Obama Talks Economy, Foreign Policy In Pa.

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Determined not to let the Republicans get the entire spotlight, Barack Obama has been campaigning hard in swing states. On Thursday, he was in Pennsylvania, which Democrats have won in the past two presidential elections.


Neither candidate entirely stopped campaigning during the other's convention. And yesterday found Barack Obama in the swing state of Pennsylvania. Here's NPR's Audie Cornish.

AUDIE CORNISH: Whether it was a fruit stand or a factory floor, Obama shook hands, slapped backs and worked voters in Pennsylvania like it was the primaries all over again. And he needed to, says voter Tim Brown, because the GOP has been relentless.

Mr. TIM BROWN (Barack Obama Supporter): I think he should fight back more, but that's not his way. All they did was down him the whole time instead of talking about things (unintelligible). They kept (unintelligible) so far. Everything was negative; he's positive, so.

CORNISH: Brown caught sight of Obama here at a farmer's market outside of Harrisburg. The candidate stopped by on a lazy afternoon on the way to a rally in the neighboring town of Lancaster. There, he likened recent Republican attacks to meaningless basketball trash talk, and he says he's heard worse on the court.

Senator BARACK OBAMA (Democrat, Illinois, Presidential Nominee): So, they may have found some new faces to present their message, but it's the same old message. It's a divisive message and the basic idea is we're going to try to distract you, we're going to attack, and attack, and pretend that all these issues don't matter out here.

AUDIE CORNISH: Like most of his events this week, the slice of Americana set up was the opposite of the massive rallies he's known for. Fewer than a hundred people sat on benches or cross-legged on the grass before a small podium draped with stars and stripes, while more than 7,000 stood cheering behind barricades off to the side and out of view of the media lenses. Obama paced the stage explaining his brand of change.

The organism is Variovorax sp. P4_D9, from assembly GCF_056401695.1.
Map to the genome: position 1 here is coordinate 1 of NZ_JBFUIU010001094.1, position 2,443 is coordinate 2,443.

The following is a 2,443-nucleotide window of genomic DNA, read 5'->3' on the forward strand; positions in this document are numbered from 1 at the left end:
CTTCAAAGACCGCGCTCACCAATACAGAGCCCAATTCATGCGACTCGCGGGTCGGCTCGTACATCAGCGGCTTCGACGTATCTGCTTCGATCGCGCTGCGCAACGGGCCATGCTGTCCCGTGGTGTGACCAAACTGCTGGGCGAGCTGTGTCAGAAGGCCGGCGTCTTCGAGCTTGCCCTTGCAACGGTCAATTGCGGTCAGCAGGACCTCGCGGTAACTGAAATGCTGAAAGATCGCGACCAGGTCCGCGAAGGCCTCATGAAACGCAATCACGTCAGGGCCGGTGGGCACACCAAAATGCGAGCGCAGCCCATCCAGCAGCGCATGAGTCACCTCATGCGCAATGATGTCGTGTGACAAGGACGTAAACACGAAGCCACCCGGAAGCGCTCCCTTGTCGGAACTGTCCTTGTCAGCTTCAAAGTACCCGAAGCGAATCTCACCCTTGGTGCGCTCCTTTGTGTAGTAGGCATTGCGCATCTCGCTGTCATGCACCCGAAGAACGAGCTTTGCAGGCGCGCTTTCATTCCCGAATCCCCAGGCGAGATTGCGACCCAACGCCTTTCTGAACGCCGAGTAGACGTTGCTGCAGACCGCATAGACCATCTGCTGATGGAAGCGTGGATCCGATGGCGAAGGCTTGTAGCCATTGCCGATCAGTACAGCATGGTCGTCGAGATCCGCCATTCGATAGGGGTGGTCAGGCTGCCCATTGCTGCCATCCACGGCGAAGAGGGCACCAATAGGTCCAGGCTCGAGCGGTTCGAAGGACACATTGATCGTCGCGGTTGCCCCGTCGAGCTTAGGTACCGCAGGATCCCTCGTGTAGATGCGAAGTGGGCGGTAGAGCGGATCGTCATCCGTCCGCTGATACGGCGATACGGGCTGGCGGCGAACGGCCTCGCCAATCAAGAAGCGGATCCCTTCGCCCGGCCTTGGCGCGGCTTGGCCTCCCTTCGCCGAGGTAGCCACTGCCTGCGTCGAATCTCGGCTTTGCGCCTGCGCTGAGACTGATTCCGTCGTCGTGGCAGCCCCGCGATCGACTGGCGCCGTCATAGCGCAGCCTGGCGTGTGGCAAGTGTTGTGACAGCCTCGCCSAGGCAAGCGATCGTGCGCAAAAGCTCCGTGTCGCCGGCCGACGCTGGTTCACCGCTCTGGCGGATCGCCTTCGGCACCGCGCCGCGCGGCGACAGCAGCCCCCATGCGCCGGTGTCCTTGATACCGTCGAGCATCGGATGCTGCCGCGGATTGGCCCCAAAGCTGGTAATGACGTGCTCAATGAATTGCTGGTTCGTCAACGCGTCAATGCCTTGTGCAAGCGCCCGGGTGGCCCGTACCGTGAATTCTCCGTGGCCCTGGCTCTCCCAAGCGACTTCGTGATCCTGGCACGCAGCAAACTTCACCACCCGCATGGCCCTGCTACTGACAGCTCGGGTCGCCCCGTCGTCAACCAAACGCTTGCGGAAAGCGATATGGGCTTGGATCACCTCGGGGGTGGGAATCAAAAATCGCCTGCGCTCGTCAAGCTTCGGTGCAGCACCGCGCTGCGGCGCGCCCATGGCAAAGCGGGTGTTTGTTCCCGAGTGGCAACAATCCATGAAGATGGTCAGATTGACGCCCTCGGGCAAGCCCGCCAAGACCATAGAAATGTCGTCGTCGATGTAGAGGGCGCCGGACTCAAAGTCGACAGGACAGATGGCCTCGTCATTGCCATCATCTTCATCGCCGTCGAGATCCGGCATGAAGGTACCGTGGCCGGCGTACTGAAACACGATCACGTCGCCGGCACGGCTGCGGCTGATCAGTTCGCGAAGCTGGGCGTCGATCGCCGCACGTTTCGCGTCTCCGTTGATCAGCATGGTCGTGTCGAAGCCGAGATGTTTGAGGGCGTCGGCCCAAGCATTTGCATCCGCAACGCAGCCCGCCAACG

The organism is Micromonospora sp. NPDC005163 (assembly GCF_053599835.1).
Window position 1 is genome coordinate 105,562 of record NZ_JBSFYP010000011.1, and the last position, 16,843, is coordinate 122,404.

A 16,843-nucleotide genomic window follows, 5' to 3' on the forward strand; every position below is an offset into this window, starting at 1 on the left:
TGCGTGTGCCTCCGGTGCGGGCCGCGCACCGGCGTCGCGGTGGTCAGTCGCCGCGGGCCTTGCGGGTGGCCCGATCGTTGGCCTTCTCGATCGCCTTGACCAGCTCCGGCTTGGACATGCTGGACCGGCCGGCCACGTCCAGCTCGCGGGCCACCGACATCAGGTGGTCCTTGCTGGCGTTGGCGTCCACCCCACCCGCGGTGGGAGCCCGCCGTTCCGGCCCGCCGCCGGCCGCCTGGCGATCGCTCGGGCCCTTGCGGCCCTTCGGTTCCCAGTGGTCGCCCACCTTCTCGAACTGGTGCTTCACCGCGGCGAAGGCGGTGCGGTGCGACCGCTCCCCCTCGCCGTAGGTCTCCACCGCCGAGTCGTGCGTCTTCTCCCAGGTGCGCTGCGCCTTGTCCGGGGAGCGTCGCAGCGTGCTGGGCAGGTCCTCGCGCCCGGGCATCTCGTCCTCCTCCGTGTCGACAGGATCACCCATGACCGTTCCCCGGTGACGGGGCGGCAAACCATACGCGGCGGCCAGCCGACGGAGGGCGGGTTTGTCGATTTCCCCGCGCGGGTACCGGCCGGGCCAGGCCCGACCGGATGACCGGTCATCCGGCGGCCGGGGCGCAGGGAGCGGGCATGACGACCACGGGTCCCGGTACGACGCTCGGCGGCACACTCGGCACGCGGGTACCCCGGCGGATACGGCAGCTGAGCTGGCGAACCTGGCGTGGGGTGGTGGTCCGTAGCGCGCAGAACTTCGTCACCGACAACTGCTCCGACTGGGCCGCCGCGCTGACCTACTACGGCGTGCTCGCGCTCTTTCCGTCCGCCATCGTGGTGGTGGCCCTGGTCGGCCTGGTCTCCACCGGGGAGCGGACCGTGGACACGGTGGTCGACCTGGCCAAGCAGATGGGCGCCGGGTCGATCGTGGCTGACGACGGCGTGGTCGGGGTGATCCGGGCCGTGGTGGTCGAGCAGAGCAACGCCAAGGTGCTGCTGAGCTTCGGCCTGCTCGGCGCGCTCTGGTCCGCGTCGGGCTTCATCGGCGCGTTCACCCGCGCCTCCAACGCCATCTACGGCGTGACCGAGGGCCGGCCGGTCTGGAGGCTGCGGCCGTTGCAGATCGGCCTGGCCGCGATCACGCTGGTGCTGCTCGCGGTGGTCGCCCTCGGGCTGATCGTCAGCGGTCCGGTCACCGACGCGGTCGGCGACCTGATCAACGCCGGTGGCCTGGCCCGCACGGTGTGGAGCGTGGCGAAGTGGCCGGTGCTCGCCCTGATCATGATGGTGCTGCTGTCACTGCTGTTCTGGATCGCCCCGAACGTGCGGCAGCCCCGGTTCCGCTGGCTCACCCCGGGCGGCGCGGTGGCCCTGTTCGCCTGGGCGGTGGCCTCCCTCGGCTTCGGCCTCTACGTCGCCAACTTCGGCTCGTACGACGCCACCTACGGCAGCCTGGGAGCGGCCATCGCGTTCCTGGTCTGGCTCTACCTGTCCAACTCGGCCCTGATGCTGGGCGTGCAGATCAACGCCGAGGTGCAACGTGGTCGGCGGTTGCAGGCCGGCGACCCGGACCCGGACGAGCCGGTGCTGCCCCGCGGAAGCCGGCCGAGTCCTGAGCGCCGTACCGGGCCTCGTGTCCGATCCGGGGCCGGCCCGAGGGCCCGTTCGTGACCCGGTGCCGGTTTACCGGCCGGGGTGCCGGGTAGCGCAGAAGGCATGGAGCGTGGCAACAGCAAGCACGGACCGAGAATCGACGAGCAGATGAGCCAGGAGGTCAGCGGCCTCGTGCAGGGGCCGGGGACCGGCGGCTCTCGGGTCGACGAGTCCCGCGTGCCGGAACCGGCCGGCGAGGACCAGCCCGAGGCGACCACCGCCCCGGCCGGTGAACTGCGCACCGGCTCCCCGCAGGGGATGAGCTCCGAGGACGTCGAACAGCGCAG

Senator OBAMA: Here's what I mean by change. I believe that we should stop giving tax breaks to companies that ship jobs overseas and give those tax breaks to companies that are investing right here in Lancaster and all across Pennsylvania.

CORNISH: His economic platform soon gave way to foreign policy. And he went after the GOP nominee hardest on those issues.

Senator OBAMA: John McCain was a cheerleader for us to go into Iraq. He was wrong and I was right. John McCain said that we could just muddle through in Afghanistan. I said we need to send more troops there and go after Osama bin Laden. Don't talk about chasing him into the gates of hell. Just chase him into that cave where he is.

CORNISH: And as the Republicans pack up from St. Paul, Senator Obama will cap off his week of smaller, more intimate events with a special dinner tonight in Newark, New Jersey. This one, a fund raiser hosted by rocker Jon Bon Jovi.

Audie Cornish, NPR News, Harrisburg, Pennsylvania.

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